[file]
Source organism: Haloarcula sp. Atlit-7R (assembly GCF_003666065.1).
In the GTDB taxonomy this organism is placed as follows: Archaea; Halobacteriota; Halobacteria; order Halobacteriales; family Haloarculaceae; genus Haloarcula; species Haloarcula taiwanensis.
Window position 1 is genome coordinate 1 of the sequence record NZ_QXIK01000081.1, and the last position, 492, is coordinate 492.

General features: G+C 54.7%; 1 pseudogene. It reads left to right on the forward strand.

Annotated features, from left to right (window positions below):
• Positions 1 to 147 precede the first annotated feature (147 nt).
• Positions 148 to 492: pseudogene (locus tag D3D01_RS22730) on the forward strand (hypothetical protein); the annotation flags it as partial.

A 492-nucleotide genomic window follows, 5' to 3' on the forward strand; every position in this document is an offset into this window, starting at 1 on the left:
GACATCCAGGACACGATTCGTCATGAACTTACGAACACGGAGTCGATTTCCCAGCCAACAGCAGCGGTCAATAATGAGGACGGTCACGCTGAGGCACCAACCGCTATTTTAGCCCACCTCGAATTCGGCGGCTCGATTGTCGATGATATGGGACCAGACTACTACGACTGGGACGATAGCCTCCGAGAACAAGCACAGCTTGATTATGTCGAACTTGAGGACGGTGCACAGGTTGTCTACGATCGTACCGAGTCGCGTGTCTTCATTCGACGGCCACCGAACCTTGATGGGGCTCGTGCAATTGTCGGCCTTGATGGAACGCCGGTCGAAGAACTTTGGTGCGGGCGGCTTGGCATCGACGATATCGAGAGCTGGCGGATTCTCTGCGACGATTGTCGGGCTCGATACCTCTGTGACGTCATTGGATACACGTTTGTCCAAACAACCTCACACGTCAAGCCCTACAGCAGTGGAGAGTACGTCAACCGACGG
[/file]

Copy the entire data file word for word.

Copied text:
Source organism: Haloarcula sp. Atlit-7R (assembly GCF_003666065.1).
In the GTDB taxonomy this organism is placed as follows: Archaea; Halobacteriota; Halobacteria; order Halobacteriales; family Haloarculaceae; genus Haloarcula; species Haloarcula taiwanensis.
Window position 1 is genome coordinate 1 of the sequence record NZ_QXIK01000081.1, and the last position, 492, is coordinate 492.

General features: G+C 54.7%; 1 pseudogene. It reads left to right on the forward strand.

Annotated features, from left to right (window positions below):
• Positions 1 to 147 precede the first annotated feature (147 nt).
• Positions 148 to 492: pseudogene (locus tag D3D01_RS22730) on the forward strand (hypothetical protein); the annotation flags it as partial.

A 492-nucleotide genomic window follows, 5' to 3' on the forward strand; every position in this document is an offset into this window, starting at 1 on the left:
GACATCCAGGACACGATTCGTCATGAACTTACGAACACGGAGTCGATTTCCCAGCCAACAGCAGCGGTCAATAATGAGGACGGTCACGCTGAGGCACCAACCGCTATTTTAGCCCACCTCGAATTCGGCGGCTCGATTGTCGATGATATGGGACCAGACTACTACGACTGGGACGATAGCCTCCGAGAACAAGCACAGCTTGATTATGTCGAACTTGAGGACGGTGCACAGGTTGTCTACGATCGTACCGAGTCGCGTGTCTTCATTCGACGGCCACCGAACCTTGATGGGGCTCGTGCAATTGTCGGCCTTGATGGAACGCCGGTCGAAGAACTTTGGTGCGGGCGGCTTGGCATCGACGATATCGAGAGCTGGCGGATTCTCTGCGACGATTGTCGGGCTCGATACCTCTGTGACGTCATTGGATACACGTTTGTCCAAACAACCTCACACGTCAAGCCCTACAGCAGTGGAGAGTACGTCAACCGACGG